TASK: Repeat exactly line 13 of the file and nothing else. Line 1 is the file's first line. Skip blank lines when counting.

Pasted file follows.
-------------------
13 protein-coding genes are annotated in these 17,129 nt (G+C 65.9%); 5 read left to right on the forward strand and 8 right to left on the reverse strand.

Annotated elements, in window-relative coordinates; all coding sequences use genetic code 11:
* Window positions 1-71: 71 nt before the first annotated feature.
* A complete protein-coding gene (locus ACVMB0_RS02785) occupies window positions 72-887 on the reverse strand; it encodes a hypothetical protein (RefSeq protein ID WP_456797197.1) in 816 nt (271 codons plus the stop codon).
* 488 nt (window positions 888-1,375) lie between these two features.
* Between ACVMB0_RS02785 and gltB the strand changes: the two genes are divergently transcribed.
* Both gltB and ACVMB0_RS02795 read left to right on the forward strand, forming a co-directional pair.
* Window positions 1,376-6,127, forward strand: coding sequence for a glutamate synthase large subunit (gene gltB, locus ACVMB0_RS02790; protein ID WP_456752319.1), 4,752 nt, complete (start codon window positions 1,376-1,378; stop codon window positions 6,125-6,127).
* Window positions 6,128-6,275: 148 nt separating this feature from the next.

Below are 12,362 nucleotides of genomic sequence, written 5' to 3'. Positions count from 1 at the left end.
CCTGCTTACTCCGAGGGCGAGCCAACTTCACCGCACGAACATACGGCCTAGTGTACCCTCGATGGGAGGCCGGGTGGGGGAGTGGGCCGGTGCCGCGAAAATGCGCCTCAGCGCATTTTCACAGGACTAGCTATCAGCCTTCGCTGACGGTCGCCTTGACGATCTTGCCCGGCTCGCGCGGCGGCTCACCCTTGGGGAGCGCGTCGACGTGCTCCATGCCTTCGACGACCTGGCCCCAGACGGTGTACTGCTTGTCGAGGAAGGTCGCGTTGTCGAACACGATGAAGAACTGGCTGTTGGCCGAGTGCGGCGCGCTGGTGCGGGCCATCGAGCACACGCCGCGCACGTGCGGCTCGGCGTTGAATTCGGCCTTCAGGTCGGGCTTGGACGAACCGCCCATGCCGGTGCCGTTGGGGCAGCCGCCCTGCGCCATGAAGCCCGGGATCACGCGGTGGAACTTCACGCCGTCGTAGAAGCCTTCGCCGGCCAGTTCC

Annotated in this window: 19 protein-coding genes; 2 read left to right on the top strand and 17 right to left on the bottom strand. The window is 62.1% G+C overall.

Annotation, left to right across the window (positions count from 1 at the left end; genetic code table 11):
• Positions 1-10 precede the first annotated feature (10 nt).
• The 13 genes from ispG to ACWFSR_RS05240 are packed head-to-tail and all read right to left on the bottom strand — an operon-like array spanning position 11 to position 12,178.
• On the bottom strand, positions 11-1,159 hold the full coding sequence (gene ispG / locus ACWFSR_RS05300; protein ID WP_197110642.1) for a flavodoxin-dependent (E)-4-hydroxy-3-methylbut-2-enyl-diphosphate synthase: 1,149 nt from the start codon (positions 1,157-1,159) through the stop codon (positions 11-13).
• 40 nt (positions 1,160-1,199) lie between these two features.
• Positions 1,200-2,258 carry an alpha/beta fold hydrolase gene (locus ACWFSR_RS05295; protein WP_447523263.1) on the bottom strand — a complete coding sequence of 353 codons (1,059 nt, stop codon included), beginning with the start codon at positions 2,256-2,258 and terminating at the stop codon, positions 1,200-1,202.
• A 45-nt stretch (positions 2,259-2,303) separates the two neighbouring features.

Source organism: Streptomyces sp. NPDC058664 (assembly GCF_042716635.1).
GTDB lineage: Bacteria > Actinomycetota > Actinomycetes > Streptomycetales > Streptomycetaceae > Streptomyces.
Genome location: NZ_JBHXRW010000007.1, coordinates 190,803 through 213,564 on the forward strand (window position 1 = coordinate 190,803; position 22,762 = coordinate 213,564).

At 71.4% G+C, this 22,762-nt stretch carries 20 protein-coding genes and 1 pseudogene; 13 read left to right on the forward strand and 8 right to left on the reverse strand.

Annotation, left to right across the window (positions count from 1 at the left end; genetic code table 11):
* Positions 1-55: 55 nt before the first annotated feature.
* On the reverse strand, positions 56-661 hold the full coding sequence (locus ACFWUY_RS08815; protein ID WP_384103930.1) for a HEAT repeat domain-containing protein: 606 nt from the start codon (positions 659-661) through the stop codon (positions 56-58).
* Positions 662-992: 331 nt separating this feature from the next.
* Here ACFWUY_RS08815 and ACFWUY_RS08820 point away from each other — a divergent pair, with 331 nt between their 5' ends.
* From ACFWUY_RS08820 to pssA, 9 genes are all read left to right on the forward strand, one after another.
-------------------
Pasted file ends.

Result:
Annotation, left to right across the window (positions count from 1 at the left end; genetic code table 11):